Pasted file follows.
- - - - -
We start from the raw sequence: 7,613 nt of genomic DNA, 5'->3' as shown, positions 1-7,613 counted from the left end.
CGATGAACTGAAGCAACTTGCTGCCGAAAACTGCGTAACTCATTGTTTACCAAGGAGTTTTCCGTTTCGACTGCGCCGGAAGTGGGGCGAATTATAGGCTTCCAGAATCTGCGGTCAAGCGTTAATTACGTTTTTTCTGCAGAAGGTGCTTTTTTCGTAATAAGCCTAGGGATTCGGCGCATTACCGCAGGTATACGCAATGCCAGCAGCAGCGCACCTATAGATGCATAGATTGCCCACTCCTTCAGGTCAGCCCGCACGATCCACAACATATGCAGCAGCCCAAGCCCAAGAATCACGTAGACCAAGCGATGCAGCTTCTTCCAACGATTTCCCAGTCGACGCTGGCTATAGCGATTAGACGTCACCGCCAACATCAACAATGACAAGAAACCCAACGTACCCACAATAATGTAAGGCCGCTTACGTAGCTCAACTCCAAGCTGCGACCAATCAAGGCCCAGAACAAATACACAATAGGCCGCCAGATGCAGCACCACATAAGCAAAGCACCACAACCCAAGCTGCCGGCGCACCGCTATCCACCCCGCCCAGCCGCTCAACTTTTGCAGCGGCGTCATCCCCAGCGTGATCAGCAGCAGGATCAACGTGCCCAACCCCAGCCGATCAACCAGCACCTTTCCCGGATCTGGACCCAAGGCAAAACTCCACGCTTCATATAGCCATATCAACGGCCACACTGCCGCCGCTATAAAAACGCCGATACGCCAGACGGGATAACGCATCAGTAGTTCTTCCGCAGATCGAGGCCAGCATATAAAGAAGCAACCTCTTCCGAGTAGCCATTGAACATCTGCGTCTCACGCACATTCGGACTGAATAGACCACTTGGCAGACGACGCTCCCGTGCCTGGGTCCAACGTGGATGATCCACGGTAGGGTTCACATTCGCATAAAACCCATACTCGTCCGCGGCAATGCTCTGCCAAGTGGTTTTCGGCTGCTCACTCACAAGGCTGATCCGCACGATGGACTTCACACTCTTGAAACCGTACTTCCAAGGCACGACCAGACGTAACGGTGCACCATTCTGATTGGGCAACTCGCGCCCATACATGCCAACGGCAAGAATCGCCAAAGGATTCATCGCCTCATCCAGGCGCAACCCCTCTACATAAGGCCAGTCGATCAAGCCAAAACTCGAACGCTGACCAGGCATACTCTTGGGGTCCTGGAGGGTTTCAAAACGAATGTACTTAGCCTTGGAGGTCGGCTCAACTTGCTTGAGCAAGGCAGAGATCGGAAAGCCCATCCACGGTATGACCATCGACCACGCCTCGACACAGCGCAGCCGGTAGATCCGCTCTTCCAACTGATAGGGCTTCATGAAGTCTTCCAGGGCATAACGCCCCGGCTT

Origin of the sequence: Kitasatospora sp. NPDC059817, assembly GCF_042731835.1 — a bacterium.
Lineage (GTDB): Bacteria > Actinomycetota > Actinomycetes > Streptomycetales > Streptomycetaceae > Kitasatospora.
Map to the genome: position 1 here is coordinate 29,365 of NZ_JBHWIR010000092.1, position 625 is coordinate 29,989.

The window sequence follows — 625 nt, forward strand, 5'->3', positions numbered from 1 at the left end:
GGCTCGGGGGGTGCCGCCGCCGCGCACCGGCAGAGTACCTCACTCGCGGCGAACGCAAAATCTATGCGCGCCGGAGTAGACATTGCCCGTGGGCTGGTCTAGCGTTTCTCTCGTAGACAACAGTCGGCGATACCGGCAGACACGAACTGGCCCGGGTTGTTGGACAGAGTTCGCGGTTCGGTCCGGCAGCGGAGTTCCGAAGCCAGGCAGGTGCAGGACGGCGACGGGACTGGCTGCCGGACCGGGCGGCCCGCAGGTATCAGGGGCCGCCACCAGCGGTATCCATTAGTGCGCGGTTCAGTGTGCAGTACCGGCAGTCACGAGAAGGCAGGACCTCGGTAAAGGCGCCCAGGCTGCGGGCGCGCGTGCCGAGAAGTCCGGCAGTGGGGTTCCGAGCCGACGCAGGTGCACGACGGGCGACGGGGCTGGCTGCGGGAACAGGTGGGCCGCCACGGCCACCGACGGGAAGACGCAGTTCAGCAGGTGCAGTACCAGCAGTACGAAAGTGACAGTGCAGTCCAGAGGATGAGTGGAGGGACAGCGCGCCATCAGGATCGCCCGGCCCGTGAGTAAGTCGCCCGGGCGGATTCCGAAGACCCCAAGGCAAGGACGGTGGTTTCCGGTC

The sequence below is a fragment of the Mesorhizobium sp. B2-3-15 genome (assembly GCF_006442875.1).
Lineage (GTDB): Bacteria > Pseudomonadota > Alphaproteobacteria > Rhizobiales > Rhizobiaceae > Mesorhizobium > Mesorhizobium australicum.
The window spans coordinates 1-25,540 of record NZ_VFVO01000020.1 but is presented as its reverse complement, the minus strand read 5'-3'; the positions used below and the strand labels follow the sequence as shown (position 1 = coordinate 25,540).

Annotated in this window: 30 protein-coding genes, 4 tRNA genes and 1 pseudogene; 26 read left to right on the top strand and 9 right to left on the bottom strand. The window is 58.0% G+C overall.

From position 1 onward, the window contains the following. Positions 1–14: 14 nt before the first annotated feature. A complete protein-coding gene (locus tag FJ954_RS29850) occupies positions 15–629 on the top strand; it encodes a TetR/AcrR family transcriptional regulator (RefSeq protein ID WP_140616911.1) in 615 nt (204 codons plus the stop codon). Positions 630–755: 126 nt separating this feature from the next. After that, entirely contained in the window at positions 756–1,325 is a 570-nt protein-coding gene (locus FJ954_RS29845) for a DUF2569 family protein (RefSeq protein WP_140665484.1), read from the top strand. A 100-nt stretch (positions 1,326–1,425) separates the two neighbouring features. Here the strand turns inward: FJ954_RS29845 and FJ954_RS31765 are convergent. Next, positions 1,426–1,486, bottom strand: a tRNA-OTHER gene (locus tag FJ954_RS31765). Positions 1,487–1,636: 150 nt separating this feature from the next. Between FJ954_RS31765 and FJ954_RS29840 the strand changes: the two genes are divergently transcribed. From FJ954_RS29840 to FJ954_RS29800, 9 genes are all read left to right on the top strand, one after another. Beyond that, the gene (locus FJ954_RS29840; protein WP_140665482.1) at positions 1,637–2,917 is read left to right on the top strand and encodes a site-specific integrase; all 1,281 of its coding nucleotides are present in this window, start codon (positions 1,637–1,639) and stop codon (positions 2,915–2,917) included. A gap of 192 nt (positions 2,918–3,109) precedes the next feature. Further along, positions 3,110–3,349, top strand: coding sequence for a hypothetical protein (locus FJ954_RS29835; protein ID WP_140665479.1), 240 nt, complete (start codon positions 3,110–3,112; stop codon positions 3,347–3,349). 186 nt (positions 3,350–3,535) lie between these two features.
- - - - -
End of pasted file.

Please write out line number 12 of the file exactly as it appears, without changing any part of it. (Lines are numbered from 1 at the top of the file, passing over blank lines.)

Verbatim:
From position 1 onward, the window contains the following. Positions 1–14: 14 nt before the first annotated feature. A complete protein-coding gene (locus tag FJ954_RS29850) occupies positions 15–629 on the top strand; it encodes a TetR/AcrR family transcriptional regulator (RefSeq protein ID WP_140616911.1) in 615 nt (204 codons plus the stop codon). Positions 630–755: 126 nt separating this feature from the next. After that, entirely contained in the window at positions 756–1,325 is a 570-nt protein-coding gene (locus FJ954_RS29845) for a DUF2569 family protein (RefSeq protein WP_140665484.1), read from the top strand. A 100-nt stretch (positions 1,326–1,425) separates the two neighbouring features. Here the strand turns inward: FJ954_RS29845 and FJ954_RS31765 are convergent. Next, positions 1,426–1,486, bottom strand: a tRNA-OTHER gene (locus tag FJ954_RS31765). Positions 1,487–1,636: 150 nt separating this feature from the next. Between FJ954_RS31765 and FJ954_RS29840 the strand changes: the two genes are divergently transcribed. From FJ954_RS29840 to FJ954_RS29800, 9 genes are all read left to right on the top strand, one after another. Beyond that, the gene (locus FJ954_RS29840; protein WP_140665482.1) at positions 1,637–2,917 is read left to right on the top strand and encodes a site-specific integrase; all 1,281 of its coding nucleotides are present in this window, start codon (positions 1,637–1,639) and stop codon (positions 2,915–2,917) included. A gap of 192 nt (positions 2,918–3,109) precedes the next feature. Further along, positions 3,110–3,349, top strand: coding sequence for a hypothetical protein (locus FJ954_RS29835; protein ID WP_140665479.1), 240 nt, complete (start codon positions 3,110–3,112; stop codon positions 3,347–3,349). 186 nt (positions 3,350–3,535) lie between these two features.